It’s a Battle Between Worldviews!

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A study conducted by a group of University of Alabama researchers has been making its way around the Internet, so I wanted to comment on it. This study highlights that the creation/evolution controversy is really a worldview-based battle.

This study was an attempt to discover the role of religious belief in the acceptance of evolution. According to the study’s results, religious persons are far less likely than those who claim to be non-religious to accept evolution, regardless of how much evolutionary education they have. One of the coauthors of the study commented, “Religion is much more important than all the other measured educational variables, combined, in influencing their views on evolution.” Religion has such an impact on belief in evolution that, after exposure to evolution in college classes, “The only group of students who improved in their acceptance of evolution was the group of students who were the least religious.”

Some of the wording used by the authors of the study suggests that their results represent science vs. religion. For example, “in areas of the country where the vast majority of residents believe in God and the literal truth of the Bible, students may be hampered as they enter and progress through college. These same states tend to have lower state science standards and lower levels of educational attainment.” But this is a false comparison. It’s really a matter of observational science vs. historical science. Observational science is repeatable, testable, and observable. It’s what builds our technology and furthers medical innovations. Historical science deals with the past and therefore cannot be directly observed, repeated, or tested. What you believe about the past is going to influence how you interpret the evidence and what conclusions you reach about historical science.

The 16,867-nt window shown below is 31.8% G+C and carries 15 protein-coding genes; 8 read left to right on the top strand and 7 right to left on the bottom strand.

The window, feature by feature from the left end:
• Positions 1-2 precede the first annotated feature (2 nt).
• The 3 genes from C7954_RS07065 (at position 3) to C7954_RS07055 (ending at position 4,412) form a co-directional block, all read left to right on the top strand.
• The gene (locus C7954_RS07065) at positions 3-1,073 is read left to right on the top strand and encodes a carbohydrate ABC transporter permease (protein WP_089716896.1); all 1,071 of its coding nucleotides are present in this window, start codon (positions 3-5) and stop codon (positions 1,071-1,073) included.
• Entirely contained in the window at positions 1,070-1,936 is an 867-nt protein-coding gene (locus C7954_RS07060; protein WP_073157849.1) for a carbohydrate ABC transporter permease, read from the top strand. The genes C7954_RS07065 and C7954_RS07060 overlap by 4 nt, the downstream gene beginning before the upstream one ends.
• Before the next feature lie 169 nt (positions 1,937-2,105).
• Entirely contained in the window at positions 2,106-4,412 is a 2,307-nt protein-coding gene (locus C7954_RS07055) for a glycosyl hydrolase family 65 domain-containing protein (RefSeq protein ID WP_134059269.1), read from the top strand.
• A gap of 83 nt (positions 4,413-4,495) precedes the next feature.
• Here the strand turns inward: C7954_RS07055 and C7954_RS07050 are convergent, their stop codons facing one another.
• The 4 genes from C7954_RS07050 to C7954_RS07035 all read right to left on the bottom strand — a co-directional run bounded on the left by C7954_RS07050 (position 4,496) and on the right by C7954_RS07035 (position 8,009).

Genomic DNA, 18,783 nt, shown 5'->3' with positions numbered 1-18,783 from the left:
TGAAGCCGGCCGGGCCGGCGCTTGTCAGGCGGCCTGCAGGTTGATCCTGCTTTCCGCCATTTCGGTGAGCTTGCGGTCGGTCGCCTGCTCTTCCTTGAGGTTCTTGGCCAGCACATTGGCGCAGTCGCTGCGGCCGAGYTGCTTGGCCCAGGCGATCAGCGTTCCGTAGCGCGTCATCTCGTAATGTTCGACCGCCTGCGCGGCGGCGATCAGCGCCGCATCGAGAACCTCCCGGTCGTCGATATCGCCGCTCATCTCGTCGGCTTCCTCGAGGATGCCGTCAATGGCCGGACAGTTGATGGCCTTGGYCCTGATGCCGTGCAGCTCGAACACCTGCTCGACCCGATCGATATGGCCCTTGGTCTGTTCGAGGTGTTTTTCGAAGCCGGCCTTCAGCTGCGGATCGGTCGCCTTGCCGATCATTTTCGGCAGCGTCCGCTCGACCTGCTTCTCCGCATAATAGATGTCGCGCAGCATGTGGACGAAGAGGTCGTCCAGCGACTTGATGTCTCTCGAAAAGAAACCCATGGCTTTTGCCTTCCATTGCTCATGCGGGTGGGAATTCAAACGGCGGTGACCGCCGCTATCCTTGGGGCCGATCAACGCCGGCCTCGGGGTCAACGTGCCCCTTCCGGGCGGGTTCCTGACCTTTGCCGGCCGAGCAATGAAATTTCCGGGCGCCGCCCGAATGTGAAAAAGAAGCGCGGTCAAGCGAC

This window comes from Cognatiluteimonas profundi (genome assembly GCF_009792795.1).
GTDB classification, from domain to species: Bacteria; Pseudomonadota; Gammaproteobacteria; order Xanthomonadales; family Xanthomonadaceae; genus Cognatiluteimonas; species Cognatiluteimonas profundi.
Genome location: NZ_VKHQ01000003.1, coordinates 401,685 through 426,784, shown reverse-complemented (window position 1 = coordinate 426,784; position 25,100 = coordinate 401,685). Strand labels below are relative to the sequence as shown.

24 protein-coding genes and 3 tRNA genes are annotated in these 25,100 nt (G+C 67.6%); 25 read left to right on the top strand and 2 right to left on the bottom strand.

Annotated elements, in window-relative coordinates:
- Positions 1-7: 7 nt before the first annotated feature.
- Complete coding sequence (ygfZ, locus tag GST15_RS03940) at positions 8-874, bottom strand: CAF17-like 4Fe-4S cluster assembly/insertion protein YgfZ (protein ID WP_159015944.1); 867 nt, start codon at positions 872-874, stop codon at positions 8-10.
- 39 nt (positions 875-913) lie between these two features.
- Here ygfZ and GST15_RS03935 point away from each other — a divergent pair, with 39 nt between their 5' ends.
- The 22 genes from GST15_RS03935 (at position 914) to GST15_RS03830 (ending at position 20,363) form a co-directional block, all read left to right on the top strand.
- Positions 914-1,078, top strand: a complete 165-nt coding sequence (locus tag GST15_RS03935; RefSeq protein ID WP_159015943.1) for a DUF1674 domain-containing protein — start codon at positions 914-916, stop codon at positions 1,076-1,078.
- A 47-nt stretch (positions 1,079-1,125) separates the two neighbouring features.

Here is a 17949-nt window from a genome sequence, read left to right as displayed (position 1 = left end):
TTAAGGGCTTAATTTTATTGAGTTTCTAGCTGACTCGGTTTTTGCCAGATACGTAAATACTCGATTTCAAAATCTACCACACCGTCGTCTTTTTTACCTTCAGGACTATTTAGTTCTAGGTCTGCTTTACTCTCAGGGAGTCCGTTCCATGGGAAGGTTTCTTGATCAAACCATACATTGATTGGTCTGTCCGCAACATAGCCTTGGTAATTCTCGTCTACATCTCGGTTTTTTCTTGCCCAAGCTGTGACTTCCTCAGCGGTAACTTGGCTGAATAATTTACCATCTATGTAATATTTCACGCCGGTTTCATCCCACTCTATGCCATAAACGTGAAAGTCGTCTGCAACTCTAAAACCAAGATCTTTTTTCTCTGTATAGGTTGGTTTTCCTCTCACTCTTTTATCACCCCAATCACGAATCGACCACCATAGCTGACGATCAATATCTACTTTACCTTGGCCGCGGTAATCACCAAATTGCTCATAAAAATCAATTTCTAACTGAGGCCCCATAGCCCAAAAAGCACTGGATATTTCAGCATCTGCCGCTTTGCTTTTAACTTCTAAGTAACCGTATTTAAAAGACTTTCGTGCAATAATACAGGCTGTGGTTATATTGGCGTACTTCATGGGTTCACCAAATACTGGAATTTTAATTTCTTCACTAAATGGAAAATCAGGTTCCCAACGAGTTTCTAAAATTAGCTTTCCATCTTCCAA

This study actually highlights that the battle is simply not a matter of helping people understand evolution or teaching people the supposed evidence for evolution. It’s a battle between two different worldviews. Students who are committed to the starting point that there is a Creator are going to interpret the evidence in a different manner than their evolutionary or atheistic professors. It’s not religion vs. science—it’s a battle between two different interpretations of the same evidence! So, of course, religion should make a bigger difference in one’s interpretation of the evidence than evolutionary education (or indoctrination). Actually, what these researchers are really showing is the difference between God’s historical science (the Bible) and man’s historical science!

As Christians, our thinking on evolution and its counterpart, billions of years, needs to start with God’s Word. It’s God’s Word—not man’s ideas—that contains a true history of the universe. God was an eyewitness to creation and He told us how and when He did it in Genesis. Since God was there and He never lies (Titus 1:2), we can trust the account of history found in the Bible.

Thanks for stopping by and thanks for praying,

Ken

 

This item was written with the assistance of AiG’s research team

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